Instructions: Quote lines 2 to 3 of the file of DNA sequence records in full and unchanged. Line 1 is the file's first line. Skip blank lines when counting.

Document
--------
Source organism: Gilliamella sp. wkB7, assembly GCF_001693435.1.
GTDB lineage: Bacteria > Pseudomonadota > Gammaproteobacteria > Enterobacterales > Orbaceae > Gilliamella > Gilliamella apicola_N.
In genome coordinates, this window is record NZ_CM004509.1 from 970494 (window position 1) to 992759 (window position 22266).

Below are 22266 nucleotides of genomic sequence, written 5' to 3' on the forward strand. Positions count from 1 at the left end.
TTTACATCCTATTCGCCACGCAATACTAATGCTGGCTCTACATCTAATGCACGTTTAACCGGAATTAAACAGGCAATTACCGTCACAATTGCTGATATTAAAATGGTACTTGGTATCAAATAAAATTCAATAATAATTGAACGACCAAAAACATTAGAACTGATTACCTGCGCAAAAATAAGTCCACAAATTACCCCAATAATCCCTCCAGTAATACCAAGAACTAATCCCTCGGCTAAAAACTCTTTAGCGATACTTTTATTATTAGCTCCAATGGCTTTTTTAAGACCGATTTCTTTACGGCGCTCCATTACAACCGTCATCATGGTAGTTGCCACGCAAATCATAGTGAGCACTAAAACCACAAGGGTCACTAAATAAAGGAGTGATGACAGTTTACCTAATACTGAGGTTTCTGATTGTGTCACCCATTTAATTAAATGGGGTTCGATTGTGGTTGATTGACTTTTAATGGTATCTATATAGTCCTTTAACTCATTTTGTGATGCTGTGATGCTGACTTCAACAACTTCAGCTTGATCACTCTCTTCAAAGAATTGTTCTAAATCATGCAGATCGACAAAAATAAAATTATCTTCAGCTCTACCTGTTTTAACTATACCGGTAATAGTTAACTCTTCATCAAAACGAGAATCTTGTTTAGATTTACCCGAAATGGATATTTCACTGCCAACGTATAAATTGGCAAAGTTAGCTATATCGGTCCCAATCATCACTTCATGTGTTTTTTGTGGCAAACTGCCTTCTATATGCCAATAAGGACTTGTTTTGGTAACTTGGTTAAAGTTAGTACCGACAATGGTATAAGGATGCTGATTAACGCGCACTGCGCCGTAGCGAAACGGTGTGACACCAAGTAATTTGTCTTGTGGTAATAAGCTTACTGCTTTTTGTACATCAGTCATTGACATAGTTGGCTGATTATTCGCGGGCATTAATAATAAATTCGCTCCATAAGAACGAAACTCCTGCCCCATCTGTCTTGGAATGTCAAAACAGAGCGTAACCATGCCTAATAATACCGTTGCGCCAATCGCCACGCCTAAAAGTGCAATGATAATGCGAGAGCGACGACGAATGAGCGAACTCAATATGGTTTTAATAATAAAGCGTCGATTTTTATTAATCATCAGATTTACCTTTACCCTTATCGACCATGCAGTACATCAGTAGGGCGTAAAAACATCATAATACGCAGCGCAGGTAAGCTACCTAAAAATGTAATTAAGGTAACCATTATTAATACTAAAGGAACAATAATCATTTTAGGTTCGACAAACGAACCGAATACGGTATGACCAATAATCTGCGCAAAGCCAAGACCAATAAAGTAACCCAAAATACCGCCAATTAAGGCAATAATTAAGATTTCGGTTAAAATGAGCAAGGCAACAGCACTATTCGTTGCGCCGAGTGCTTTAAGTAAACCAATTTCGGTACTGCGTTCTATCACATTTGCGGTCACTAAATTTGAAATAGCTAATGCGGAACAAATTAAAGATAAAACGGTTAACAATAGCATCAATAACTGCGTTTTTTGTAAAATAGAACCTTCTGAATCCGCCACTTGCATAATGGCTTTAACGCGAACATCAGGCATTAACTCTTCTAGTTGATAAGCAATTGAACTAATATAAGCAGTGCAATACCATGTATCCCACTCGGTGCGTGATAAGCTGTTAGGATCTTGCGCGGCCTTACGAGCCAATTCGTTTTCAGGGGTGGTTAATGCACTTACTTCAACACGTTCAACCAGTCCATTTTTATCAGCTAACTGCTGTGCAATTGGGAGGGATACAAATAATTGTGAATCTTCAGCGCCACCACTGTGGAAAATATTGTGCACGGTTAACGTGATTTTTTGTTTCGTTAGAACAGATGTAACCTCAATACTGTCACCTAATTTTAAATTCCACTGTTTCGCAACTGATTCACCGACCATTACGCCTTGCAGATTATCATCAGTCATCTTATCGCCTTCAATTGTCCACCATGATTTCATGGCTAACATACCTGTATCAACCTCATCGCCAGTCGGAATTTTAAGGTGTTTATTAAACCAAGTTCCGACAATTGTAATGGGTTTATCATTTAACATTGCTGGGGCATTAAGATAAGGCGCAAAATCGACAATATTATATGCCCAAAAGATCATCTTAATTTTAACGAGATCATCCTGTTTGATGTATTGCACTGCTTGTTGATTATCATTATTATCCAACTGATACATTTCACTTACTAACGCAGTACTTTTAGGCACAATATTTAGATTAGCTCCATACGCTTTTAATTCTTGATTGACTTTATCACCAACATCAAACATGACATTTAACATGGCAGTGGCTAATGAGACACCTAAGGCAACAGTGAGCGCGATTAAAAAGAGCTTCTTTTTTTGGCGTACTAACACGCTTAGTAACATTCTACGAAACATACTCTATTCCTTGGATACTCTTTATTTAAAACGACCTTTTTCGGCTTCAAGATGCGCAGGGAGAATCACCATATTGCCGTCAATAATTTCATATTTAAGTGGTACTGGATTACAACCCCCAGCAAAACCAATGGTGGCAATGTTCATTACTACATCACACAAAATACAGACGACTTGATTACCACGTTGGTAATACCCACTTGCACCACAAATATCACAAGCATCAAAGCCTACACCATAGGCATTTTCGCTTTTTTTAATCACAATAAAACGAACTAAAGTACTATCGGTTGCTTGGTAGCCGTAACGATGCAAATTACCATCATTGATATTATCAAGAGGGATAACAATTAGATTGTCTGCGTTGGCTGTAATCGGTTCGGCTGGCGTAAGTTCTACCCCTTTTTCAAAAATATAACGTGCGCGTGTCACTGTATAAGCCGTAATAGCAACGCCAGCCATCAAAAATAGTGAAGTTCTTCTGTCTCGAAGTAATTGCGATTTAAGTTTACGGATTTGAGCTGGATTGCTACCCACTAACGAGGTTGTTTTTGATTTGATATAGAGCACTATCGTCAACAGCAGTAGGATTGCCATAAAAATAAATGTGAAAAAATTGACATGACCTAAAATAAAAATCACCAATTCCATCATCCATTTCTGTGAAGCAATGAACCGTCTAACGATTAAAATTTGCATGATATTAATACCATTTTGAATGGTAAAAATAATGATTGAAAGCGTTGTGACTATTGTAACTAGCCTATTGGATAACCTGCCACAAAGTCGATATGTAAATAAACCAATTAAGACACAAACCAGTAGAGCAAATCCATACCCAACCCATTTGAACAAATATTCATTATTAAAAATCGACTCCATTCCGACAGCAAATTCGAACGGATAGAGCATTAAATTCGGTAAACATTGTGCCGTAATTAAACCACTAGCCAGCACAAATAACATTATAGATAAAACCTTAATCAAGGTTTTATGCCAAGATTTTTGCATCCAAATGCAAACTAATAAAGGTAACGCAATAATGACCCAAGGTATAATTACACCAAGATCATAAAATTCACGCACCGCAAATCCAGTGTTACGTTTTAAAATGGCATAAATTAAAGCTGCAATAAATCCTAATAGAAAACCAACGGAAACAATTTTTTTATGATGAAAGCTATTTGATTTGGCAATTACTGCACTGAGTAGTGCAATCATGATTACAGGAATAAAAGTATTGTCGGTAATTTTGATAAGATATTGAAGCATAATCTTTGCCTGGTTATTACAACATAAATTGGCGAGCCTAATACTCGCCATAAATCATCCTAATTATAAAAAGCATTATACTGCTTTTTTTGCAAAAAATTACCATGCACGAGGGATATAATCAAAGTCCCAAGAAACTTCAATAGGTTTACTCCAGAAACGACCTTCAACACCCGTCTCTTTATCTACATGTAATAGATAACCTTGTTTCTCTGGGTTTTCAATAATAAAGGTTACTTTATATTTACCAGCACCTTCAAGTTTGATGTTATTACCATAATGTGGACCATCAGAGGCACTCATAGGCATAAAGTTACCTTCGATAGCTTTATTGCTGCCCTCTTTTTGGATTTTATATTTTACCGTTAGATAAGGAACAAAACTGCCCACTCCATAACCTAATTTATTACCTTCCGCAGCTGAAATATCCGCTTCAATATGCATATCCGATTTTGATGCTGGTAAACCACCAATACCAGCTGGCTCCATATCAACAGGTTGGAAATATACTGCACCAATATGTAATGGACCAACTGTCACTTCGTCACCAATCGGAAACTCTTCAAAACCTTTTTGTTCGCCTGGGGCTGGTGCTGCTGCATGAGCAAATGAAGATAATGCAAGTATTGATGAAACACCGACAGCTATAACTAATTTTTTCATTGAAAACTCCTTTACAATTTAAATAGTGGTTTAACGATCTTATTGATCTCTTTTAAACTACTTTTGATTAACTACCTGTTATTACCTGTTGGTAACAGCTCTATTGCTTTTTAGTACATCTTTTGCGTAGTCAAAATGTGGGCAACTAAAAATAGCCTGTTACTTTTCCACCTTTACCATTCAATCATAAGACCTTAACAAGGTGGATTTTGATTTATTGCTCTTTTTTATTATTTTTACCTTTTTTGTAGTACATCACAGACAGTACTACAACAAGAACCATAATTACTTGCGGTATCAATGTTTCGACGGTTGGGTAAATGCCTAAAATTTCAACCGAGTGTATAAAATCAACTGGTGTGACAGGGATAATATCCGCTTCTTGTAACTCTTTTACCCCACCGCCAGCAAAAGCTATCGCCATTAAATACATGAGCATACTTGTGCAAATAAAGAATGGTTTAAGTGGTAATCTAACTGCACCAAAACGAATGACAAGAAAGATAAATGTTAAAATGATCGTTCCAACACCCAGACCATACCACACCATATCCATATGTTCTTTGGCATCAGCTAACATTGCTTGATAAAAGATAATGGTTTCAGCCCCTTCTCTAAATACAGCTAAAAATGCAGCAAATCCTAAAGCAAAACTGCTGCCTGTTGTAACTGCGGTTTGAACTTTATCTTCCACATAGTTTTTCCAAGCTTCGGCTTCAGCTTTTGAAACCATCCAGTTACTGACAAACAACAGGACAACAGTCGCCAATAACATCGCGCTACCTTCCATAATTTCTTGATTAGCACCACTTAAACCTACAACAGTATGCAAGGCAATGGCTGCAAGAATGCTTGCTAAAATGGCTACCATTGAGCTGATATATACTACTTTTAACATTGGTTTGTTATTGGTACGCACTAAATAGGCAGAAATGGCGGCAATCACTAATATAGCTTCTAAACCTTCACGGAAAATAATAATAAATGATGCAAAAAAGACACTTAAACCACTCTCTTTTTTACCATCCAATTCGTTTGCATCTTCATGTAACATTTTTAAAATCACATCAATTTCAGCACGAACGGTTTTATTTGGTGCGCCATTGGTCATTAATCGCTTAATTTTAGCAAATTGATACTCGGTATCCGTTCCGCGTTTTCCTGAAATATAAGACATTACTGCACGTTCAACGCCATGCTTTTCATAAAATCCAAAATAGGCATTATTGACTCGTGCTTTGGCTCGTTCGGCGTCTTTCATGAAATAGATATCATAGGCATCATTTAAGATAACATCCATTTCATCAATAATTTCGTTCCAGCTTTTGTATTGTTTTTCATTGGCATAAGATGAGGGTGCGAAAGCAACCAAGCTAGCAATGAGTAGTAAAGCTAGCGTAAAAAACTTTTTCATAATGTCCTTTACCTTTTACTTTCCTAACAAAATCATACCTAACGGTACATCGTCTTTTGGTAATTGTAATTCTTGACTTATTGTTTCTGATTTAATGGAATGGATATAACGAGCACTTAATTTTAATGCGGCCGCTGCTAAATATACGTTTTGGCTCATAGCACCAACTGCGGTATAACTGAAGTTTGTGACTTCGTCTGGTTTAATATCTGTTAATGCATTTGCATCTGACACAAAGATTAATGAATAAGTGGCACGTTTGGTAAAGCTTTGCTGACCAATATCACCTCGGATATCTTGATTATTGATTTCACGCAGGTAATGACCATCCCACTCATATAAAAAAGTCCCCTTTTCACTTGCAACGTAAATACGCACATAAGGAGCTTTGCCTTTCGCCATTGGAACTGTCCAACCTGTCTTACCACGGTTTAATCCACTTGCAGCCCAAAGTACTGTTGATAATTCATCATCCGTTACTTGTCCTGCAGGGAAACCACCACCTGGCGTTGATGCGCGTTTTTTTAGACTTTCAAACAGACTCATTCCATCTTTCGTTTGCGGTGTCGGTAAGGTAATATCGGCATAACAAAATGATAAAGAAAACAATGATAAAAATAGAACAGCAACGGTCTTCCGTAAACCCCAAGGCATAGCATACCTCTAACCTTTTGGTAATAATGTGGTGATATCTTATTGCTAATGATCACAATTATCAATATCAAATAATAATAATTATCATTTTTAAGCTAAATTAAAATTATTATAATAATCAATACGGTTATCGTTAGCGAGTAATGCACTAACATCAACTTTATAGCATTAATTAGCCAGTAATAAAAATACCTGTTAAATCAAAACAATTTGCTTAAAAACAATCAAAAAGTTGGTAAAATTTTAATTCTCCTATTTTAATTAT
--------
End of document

GTDB lineage: Bacteria > Pseudomonadota > Gammaproteobacteria > Enterobacterales > Orbaceae > Gilliamella > Gilliamella apicola_N.
In genome coordinates, this window is record NZ_CM004509.1 from 970494 (window position 1) to 992759 (window position 22266).